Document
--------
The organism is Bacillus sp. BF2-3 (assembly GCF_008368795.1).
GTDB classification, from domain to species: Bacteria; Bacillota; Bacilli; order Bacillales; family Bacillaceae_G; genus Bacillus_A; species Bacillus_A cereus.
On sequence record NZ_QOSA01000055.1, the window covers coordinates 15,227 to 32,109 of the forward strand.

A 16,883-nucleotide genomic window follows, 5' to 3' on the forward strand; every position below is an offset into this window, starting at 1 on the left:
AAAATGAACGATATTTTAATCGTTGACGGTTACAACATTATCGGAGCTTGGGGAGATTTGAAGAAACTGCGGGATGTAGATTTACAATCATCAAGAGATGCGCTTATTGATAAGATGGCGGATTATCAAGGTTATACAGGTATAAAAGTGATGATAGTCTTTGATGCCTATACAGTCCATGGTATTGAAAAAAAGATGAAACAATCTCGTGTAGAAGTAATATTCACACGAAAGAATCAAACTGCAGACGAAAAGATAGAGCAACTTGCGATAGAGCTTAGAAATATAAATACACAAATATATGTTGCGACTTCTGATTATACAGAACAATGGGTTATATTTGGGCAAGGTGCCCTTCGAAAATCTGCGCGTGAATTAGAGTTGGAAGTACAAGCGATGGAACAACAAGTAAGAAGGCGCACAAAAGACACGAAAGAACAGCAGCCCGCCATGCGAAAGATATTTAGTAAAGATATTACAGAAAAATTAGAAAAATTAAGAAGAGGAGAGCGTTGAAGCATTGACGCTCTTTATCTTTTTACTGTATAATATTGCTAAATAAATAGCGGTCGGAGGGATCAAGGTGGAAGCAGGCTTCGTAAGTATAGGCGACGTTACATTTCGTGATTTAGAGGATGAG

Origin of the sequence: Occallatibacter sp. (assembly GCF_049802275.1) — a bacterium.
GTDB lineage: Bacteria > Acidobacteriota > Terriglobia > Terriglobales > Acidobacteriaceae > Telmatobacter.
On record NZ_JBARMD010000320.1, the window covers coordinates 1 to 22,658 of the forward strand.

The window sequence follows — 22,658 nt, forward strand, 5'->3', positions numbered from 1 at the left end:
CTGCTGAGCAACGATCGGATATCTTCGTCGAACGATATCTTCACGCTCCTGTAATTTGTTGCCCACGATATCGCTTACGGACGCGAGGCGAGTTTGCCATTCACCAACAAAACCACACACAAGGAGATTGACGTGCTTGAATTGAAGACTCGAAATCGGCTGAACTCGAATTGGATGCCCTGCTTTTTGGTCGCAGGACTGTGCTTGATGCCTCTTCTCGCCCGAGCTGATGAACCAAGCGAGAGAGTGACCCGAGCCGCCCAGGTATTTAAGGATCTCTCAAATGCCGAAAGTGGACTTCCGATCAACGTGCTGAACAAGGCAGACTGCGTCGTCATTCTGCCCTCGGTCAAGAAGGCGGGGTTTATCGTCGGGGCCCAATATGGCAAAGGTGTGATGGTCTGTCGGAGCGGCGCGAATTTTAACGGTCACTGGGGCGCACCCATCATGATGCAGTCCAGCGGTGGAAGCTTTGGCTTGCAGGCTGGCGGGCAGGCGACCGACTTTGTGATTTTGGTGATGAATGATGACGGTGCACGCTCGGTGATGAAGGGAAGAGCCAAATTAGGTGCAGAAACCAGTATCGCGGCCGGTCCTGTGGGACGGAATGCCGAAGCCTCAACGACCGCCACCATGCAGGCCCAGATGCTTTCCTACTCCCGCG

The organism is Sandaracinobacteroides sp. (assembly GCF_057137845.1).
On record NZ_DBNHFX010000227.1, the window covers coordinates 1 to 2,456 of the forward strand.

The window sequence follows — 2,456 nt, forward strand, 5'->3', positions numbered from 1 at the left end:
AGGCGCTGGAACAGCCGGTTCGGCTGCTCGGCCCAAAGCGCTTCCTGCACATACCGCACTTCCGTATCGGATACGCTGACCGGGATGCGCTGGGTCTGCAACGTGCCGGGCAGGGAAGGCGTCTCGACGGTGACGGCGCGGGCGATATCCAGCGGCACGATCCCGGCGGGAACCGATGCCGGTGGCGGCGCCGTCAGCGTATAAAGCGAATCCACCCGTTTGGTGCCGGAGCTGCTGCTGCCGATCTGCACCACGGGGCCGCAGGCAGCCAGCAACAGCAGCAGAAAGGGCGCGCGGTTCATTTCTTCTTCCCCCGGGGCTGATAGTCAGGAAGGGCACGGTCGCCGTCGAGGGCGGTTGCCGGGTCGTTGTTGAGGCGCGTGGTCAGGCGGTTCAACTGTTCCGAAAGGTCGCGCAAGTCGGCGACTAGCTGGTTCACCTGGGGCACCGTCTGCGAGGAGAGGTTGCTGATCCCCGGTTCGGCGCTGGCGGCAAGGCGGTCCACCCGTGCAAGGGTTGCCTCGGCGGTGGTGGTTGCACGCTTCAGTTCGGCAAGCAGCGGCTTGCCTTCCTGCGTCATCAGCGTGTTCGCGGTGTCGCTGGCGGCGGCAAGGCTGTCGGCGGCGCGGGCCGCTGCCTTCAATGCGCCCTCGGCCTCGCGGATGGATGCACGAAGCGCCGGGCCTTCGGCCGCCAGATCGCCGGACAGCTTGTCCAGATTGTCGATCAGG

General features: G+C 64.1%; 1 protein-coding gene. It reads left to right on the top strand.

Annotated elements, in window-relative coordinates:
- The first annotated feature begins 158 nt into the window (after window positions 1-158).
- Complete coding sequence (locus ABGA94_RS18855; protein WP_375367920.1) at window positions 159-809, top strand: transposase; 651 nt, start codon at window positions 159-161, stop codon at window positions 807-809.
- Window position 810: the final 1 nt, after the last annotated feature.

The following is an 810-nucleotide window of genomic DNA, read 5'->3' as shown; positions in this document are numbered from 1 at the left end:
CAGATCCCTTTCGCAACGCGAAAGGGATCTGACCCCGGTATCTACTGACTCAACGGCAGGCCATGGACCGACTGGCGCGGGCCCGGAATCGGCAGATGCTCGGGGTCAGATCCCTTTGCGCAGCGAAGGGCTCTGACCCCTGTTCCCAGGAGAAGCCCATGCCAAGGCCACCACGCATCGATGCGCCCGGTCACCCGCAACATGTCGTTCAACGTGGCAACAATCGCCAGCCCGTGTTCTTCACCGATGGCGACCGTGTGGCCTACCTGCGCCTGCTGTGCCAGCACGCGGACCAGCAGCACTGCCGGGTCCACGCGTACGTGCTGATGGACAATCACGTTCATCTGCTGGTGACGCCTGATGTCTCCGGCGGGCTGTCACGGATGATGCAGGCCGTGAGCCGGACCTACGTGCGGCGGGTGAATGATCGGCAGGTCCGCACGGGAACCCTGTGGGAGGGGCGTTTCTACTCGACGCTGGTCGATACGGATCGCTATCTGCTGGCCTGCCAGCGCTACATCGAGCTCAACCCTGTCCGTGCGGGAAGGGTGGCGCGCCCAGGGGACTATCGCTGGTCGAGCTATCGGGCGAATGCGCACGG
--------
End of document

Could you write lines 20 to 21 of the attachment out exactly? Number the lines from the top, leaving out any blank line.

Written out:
The following is an 810-nucleotide window of genomic DNA, read 5'->3' as shown; positions in this document are numbered from 1 at the left end:
CAGATCCCTTTCGCAACGCGAAAGGGATCTGACCCCGGTATCTACTGACTCAACGGCAGGCCATGGACCGACTGGCGCGGGCCCGGAATCGGCAGATGCTCGGGGTCAGATCCCTTTGCGCAGCGAAGGGCTCTGACCCCTGTTCCCAGGAGAAGCCCATGCCAAGGCCACCACGCATCGATGCGCCCGGTCACCCGCAACATGTCGTTCAACGTGGCAACAATCGCCAGCCCGTGTTCTTCACCGATGGCGACCGTGTGGCCTACCTGCGCCTGCTGTGCCAGCACGCGGACCAGCAGCACTGCCGGGTCCACGCGTACGTGCTGATGGACAATCACGTTCATCTGCTGGTGACGCCTGATGTCTCCGGCGGGCTGTCACGGATGATGCAGGCCGTGAGCCGGACCTACGTGCGGCGGGTGAATGATCGGCAGGTCCGCACGGGAACCCTGTGGGAGGGGCGTTTCTACTCGACGCTGGTCGATACGGATCGCTATCTGCTGGCCTGCCAGCGCTACATCGAGCTCAACCCTGTCCGTGCGGGAAGGGTGGCGCGCCCAGGGGACTATCGCTGGTCGAGCTATCGGGCGAATGCGCACGG